To which I replied; “The police will be here momentarily, and if all checks out then I will be on my way, but sir you must understand that I couldn’t continue driving when I witnessed such an upsetting scene in your car.” Then we heard the sirens, I saw the police cars crest the hill and within seconds they were pulled up behind all of us and out of their cars.
Within minutes they were ushering me and the man back into our cars while they conducted their interview of “John” and as best they could, the young girl. Shortly after the girls and I were told, “his story checks out, he’s her father, thank you and you can be on your way now.” I was not satisfied.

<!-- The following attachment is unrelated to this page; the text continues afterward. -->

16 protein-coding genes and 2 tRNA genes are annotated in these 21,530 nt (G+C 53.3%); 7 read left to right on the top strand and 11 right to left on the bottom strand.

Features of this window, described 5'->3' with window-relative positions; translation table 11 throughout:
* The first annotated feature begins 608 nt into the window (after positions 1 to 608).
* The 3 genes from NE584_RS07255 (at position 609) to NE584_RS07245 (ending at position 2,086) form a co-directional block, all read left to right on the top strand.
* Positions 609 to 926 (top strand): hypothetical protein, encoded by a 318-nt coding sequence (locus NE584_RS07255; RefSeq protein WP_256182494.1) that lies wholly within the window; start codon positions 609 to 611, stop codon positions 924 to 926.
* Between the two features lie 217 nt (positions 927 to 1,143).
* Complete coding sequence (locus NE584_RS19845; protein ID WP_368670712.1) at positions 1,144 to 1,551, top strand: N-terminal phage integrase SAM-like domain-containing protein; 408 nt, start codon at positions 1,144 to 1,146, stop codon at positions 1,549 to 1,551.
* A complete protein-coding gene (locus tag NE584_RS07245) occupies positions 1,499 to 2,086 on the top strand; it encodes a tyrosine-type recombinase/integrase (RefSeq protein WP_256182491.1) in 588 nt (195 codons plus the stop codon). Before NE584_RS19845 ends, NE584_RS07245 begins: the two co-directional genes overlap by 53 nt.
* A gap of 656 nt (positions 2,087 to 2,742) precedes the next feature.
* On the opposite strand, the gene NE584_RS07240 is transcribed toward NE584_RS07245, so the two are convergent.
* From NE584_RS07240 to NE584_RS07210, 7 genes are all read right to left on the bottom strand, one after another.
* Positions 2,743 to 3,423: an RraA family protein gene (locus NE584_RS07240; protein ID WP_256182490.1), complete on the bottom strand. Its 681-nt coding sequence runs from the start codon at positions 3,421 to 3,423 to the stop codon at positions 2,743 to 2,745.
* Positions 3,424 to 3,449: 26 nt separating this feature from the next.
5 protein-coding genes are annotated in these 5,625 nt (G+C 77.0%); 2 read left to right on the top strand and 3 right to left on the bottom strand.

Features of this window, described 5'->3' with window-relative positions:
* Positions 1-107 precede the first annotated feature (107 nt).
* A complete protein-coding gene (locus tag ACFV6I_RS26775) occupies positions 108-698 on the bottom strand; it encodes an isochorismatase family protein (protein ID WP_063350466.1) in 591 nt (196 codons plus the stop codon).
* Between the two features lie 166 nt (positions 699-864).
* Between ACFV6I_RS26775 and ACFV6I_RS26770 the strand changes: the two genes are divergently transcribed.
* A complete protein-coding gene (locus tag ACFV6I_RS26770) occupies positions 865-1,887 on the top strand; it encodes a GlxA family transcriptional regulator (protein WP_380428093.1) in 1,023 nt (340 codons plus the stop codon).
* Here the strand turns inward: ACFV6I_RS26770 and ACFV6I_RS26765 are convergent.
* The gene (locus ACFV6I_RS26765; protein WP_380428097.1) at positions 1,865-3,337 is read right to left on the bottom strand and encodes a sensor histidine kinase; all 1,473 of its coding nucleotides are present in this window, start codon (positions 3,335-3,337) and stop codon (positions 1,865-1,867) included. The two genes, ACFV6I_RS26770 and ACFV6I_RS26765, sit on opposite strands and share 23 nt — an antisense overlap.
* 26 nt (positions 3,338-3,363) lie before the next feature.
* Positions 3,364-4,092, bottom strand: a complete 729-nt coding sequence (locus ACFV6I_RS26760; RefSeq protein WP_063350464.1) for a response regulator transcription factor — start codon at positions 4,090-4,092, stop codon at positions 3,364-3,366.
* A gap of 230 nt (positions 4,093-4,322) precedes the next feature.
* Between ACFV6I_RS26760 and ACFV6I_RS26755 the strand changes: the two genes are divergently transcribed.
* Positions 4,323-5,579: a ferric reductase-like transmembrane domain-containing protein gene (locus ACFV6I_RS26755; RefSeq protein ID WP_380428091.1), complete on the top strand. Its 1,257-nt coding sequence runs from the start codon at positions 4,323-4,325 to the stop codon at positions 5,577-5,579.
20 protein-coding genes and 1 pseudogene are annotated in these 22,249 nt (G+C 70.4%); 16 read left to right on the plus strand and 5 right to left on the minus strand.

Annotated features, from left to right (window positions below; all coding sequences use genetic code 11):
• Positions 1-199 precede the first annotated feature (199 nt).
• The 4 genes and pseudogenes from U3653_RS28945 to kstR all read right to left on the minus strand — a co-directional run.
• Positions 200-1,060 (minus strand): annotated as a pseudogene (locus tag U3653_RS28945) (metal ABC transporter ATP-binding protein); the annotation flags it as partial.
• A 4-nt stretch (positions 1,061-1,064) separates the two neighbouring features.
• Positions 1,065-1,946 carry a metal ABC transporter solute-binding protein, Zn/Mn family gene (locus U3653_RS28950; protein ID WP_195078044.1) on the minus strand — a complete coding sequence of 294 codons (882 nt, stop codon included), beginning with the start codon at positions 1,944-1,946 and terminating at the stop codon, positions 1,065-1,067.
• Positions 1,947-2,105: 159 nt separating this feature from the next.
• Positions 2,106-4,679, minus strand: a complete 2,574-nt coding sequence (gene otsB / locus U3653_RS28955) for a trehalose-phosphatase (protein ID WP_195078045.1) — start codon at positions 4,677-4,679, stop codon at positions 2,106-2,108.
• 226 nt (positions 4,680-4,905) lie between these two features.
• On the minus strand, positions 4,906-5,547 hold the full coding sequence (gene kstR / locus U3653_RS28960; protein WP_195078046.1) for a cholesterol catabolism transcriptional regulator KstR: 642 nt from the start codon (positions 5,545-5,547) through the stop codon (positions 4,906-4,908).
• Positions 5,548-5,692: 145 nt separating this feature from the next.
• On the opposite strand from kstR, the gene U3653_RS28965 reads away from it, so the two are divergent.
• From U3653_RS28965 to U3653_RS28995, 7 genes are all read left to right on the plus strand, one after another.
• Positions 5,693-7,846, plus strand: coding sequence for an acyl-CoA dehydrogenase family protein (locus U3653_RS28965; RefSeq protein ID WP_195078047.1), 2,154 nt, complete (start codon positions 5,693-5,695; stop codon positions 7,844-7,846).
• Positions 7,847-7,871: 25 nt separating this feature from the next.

I questioned the officer, “did you check their i.d’s??” Because I don’t know about you guys, but anybody can say anything, especially if the special needs person cannot really speak for themselves, to agree or disagree with the other person’s claims. The only thing I was told by the officer is that they had it from here, so bye, bye.
When we arrived at the market, I had a breakdown in the produce section. I broke down into tears for a few reasons:
- If she really is his daughter, my heart was overwhelmed by how out of his depths he was in caring for his autistic daughter. It was easy to deduce that they struggle financially, their clothes, their hair, their car. I have friends who have special needs children and caring for them adds a whole other level of costs that those of us who don’t have kids who require extra care can even imagine. So a large part of me was saddened by the hand that fate had dealt both of them.